# Minkowski sum of small connected sets

Suppose that the convex hull of the Minkowski sum of several compact connected sets in $\mathbb R^d$ contains the unit ball centered at the origin and the diameter of each set is less than $\delta$. If $\delta$ is very small (this smallness may depend on $d$ but on nothing else), does it follow that the sum itself contains the origin?

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WRONG TAGS --- it should be geometry or/and convex-geometry... –  Anton Petrunin Nov 23 '09 at 1:40
This was asked long before such tags existed and before I would be able to create them. I'm not really sure what are the best tags for this now (I chose these two because the question arose in a purely analytic setting and it seemed topological in nature) but I do not mind in the slightest if somebody more comfortable with the vast forest of the current tags will retag it. I am currently completely lost in the aforementioned forest, so I'll take no action myself. –  fedja Nov 23 '09 at 2:59

I finally figured it out. My solution is here. I would repost it on mathoverflow but until LaTeX is enabled, it is quite hard for me to communicate such things here...

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In dimension 1, why are the sets {-100}, {80},{120} not a counterexample?

(In particular, they are compact connected sets with 'diameter' 0; their Minkowski sum, going by the wikipedia definition, is {-20,20,200}, which does not contain 0, but whose convex hull [-20,200] contains a large ball around 0)

This example of course has nothing to do with dimension, and you can easily flush out the points into tiny balls, if you like. I suspect that this is based on a misreading of the question.

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The Minkowski sum of those sets is the set {100}. The Wikipedia article discusses the Minkowski sum of two sets. But this is a commutative and associative operation, so we can discuss the Minkowski sum of any finite number of sets. –  David Speyer Oct 27 '09 at 16:12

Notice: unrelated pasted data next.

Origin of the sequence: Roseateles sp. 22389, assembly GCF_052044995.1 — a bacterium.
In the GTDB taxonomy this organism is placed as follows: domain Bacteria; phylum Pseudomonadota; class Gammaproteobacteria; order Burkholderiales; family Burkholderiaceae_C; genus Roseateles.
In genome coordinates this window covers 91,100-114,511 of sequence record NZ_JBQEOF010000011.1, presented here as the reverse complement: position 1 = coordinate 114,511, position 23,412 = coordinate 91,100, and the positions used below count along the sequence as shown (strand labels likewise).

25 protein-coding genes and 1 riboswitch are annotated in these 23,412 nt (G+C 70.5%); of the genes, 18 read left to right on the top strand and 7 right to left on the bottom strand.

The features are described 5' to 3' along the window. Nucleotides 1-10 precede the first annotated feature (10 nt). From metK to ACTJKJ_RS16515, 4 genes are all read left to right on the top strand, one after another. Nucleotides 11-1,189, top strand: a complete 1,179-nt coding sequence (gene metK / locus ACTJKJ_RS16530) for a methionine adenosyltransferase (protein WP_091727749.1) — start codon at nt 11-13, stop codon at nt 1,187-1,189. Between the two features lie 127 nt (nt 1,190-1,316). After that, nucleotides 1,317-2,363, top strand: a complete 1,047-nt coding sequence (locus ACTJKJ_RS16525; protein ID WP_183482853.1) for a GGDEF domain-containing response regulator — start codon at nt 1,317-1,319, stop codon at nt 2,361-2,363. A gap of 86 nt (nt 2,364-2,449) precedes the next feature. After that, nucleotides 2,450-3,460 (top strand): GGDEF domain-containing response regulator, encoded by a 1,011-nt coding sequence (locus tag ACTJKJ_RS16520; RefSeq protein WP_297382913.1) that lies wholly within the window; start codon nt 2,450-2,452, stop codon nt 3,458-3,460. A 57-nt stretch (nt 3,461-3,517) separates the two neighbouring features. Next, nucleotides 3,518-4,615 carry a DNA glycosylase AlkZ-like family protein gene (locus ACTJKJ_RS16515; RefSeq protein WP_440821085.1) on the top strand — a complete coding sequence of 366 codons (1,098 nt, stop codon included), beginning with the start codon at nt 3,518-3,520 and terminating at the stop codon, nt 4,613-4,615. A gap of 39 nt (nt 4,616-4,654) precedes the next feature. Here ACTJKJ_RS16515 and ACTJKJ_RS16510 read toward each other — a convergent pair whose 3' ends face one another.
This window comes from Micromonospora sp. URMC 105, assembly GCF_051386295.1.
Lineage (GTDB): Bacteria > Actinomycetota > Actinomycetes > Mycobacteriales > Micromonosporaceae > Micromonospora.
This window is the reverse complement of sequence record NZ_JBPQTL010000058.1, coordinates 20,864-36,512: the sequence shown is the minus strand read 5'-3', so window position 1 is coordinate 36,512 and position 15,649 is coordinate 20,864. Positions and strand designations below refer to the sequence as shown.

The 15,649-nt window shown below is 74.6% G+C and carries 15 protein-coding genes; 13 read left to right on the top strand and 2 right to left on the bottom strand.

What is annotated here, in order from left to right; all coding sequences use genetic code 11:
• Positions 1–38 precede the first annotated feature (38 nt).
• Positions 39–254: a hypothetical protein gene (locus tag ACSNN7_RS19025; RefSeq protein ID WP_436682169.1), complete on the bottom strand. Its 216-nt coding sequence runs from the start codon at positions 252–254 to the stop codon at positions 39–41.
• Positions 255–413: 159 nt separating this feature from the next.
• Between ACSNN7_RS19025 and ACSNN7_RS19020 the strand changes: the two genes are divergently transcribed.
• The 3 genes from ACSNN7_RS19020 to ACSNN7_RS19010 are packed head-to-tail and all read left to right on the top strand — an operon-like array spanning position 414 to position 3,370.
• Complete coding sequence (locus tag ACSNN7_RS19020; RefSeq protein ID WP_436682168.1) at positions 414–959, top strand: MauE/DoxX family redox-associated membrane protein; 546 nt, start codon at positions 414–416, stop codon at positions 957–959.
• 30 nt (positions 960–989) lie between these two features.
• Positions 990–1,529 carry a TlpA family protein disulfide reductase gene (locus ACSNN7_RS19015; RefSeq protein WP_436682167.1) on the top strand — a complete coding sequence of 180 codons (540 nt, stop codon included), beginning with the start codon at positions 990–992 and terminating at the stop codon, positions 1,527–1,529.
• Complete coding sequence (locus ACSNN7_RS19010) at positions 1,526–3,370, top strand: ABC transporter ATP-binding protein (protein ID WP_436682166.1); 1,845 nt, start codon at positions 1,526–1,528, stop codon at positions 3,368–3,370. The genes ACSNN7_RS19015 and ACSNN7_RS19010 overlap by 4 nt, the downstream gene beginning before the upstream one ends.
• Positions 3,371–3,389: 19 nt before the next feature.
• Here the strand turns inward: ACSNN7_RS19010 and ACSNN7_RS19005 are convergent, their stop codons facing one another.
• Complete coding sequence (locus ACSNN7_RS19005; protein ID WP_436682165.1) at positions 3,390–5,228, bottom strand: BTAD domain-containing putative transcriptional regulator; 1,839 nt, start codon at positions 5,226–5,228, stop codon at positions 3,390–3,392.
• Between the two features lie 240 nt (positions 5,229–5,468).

As David Speyer points out, the Minkowski sum is a singleton in this case. My only reason for making this comment is to say that I came up with exactly the same "counterexample" myself at one point, and even started writing an answer based on it. But then I realized my mistake. –  gowers Oct 29 '09 at 11:53

Argh! I tried to add this as a comment but when submitting it, I was told that there was a 600 character limit and all my typing just disappeared without trace.

Anyway, my point was that you can get "straight paths". The reason is that if $a=\sum_ i x_ i$ and $b=\sum_ i y_ i$ are in the sum, then the vectors $v_ i=y_ i-x_ i-(b-a)/n$ are small and add up to $0$. There is a cute result that then you can rearrange them in such order that all partial sums are small (just constant times larger than the vectors themselves). If you switch from $x_ i$ to $y_ i$ along the corresponding compact in this order, you get a curve that travels from $a$ to $b$ within a small neighborhood of the segment $[a,b]$.

Another observation that may be useful is that the sum is $d\delta$ dense in its convex hull. Indeed, if $a=\sum_ i v_ i$ and $v_ i$ are in the convex hull of $K_ i$, then we can start moving $v_ i$ until their representations as convex combinations of points in $K_ i$ get shorter and we can do it as long as there are at least $d+1$ vectors $v_ i$ that do not belong to $K_ i$ themselves (any $d+1$ vectors in $\mathbb R^d$ are linearly dependent). Thus, in the representation of every point in the convex hull as a sum, we need only $d$ vectors from convex hulls and the rest may be taken in $K_ i$.

I feel that these two observations put together should be enough and I just do not see how to add 2 and 2 here.

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